Host it somewhere quiet where the person with the addiction feels safe, such as their house or that of a family member. Dont attempt to lock the doors or block their exit if the meeting doesnt go well. They should be able to leave if they arent prepared to participate in the intervention. The intervention will only work if they accept it.
When they arrive, explain that youve gathered everyone together because youre concerned about their behavior. Invite members of the intervention to talk about how the persons behavior has affected them. Encourage them to express their concern for the persons welfare. It may also help to discuss the consequences that could ensue if the persons behavior continues. Its important to avoid threatening them.
How I Overcame Sexual Addiction
My name is Jordan, and Im a sex addict.
As soon as the words left my mouth, I felt like a total impostor.
The men and women seated around me, legs crossed and arms folded, draped over orange plastic chairs, would see right through me any second now. Even though I was staring down at the floor, I could feel their eyes burning in to me.
These people had real addictions my problems felt so entry-level by comparison. They had serious problems, not me.
I mean, sure, Id slept with countless women who I felt no emotional connection to.
Sure, Ive felt a deeply permeating sense of shame at the core of my being after compulsively acting out sexually.
And, if Im being honest with myself, Ive probably cumulatively spent weeks of my life watching porn, scanning sex ads, and frequenting massage parlours and sex workers in multiple countries.
Fuck. Who am I kidding?
The more I listened to the stories of the people around me, the more I realized that I was in the right place.
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Be Wary Of Providing Resources That Allow Addiction To Continue
Very few addicts have the resources they need to support themselves through their addiction. After all, addiction often consumes ones life.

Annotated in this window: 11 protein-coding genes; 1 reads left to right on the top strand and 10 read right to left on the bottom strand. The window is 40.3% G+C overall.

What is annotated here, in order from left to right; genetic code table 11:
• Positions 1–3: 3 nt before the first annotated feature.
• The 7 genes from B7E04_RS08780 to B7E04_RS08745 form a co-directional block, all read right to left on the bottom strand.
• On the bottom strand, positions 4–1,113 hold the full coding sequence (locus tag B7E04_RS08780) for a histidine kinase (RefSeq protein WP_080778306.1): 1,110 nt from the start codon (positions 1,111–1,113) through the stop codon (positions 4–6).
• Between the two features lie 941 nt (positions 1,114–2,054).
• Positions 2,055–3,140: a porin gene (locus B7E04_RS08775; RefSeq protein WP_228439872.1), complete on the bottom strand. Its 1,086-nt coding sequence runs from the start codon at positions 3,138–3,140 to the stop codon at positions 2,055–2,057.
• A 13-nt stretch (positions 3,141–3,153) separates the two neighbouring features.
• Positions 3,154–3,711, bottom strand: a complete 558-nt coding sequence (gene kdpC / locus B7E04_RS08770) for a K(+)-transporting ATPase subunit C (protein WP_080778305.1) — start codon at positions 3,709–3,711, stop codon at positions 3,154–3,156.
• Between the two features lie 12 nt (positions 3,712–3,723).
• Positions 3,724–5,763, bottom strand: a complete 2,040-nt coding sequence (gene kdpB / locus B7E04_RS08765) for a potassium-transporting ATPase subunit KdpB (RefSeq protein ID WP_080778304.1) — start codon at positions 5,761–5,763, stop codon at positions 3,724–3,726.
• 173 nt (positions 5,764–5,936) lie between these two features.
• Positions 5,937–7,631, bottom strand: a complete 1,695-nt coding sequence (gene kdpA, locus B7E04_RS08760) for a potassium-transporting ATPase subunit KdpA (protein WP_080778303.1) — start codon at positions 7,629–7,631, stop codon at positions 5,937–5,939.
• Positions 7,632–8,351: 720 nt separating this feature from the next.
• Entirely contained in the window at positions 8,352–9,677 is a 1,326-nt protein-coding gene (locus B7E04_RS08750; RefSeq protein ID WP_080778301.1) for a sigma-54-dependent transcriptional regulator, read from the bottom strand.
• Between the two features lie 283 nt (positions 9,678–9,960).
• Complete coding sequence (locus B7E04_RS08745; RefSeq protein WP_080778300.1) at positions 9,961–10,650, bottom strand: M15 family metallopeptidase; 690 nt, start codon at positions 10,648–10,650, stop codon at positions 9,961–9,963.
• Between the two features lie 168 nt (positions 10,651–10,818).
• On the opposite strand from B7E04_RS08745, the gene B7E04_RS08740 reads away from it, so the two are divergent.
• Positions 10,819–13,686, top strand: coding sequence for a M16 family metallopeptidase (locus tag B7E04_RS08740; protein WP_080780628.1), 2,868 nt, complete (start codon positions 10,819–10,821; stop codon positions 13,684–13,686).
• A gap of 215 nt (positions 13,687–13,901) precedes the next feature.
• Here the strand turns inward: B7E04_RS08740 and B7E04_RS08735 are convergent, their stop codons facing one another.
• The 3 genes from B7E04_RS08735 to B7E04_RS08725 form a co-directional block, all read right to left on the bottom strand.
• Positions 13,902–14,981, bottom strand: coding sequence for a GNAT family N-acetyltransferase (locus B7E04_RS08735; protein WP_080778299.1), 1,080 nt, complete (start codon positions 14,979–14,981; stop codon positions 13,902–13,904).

This consumption makes it difficult for an addict to hold down a job and acquire the means to pay for their habit which can cost thousands of dollars.
Bottom line, theres a good possibility that your loved one is receiving support that allows them to stay addicted. Its your job to limit that support.
For starters, you should not give an addict spending money. Very few addicts will come out and openly admit that the money theyre asking for is for drugs. You should assume it always is.
If you would like to support a loved one with an opiate addiction by giving them money for food or transportation expenses, buy them the food, put the gas in their car, pay for their bus pass, etc.
Dont give them the money to do it themselves.
Housing is another key resource addicts often get from family members. Asking an addict to help contribute to the rent or at very least, making sure that they know drug use in your home is grounds for expulsion can create discomfort for them. This discomfort may lead them to take recovery seriously.
How To Help Someone Understand They Need Help
Friends and family members may feel that they constantly express concerns about a loved ones substance use but never see any changes. You may have reached this point after weeks or months of giving lectures, making threats, ignoring behaviors, accepting promises of change, giving second chances, or imposing consequences.
Experts recommend developing and repeating a consistent, positive message: We care about you and we want you to get help. Define substance use as a problem for you and others who care about the person. Avoid blaming, arguing, and reproaching, and expect denial, distortion, avoidance, rationalization, and intellectualization of the problem.
Perhaps a friend, another family member, doctor, clergy, boss, co-worker, or other significant person in their life might be able to have an effective discussion. Or maybe the person with the substance use disorder would respond to activities you can do together, such as reviewing brochures or videos, meeting with a professional, or going to a self-help SMART Recovery or Twelve Step meeting.
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Encourage Them To Get Help